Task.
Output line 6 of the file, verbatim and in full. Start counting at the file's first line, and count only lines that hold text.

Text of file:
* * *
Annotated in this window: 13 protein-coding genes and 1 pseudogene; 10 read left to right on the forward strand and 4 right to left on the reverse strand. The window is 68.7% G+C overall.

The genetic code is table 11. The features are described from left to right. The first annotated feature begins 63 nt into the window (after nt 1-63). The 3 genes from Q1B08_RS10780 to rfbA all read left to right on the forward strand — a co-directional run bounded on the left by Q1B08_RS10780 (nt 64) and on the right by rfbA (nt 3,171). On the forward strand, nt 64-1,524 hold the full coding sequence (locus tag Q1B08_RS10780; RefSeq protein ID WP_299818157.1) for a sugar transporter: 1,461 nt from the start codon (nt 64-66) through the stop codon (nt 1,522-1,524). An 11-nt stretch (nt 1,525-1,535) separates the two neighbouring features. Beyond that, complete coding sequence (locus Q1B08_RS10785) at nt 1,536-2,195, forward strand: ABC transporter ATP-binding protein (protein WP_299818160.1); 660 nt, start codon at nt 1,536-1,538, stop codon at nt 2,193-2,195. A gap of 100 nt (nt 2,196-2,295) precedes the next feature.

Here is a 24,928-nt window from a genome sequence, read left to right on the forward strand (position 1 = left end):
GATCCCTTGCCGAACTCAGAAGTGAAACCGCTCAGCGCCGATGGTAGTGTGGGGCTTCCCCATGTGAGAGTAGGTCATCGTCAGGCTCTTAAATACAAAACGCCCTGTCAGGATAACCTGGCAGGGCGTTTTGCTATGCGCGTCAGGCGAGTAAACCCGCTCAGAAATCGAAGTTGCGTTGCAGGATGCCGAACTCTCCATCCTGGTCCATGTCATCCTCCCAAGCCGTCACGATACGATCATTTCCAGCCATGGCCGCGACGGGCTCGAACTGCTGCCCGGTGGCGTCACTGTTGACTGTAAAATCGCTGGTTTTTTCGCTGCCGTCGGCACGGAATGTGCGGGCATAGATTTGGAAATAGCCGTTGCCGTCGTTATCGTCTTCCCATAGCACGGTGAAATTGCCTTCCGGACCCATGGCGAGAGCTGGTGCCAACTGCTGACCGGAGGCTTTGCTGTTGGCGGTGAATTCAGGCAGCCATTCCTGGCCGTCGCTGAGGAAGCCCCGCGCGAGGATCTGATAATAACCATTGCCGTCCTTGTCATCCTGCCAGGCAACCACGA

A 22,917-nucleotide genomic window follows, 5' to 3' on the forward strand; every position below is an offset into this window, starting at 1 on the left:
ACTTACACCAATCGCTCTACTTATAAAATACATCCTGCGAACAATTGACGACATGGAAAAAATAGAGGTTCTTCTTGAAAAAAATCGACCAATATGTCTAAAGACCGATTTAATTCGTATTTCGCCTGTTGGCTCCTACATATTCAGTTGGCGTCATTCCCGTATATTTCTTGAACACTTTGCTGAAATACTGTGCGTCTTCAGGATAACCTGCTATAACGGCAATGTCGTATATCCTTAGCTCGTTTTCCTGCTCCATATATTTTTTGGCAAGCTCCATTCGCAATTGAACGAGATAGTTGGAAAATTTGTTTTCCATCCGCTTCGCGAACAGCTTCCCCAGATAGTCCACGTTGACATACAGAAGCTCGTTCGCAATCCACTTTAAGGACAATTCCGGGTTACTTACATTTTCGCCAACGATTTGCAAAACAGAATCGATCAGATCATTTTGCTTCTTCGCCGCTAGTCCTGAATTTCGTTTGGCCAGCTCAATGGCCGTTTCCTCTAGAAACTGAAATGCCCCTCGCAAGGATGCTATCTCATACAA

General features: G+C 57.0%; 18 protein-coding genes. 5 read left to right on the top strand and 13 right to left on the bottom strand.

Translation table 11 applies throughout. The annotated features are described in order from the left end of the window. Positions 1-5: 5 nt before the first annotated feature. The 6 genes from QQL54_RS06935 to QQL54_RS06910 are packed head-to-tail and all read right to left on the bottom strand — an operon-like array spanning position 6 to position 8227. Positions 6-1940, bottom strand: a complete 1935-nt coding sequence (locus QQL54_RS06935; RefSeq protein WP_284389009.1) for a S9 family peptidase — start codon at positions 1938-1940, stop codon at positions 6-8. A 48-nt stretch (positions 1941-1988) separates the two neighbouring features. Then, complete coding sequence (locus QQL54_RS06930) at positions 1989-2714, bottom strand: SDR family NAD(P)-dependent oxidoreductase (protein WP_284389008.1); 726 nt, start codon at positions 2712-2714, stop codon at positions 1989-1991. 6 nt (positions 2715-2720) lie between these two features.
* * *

ACTTACACCAATCGCTCTACTTATAAAATACATCCTGCGAACAATTGACGACATGGAAAAAATAGAGGTTCTTCTTGAAAAAAATCGACCAATATGTCTAAAGACCGATTTAATTCGTATTTCGCCTGTTGGCTCCTACATATTCAGTTGGCGTCATTCCCGTATATTTCTTGAACACTTTGCTGAAATACTGTGCGTCTTCAGGATAACCTGCTATAACGGCAATGTCGTATATCCTTAGCTCGTTTTCCTGCTCCATATATTTTTTGGCAAGCTCCATTCGCAATTGAACGAGATAGTTGGAAAATTTGTTTTCCATCCGCTTCGCGAACAGCTTCCCCAGATAGTCCACGTTGACATACAGAAGCTCGTTCGCAATCCACTTTAAGGACAATTCCGGGTTACTTACATTTTCGCCAACGATTTGCAAAACAGAATCGATCAGATCATTTTGCTTCTTCGCCGCTAGTCCTGAATTTCGTTTGGCCAGCTCAATGGCCGTTTCCTCTAGAAACTGAAATGCCCCTCGCAAGGATGCTATCTCATACAA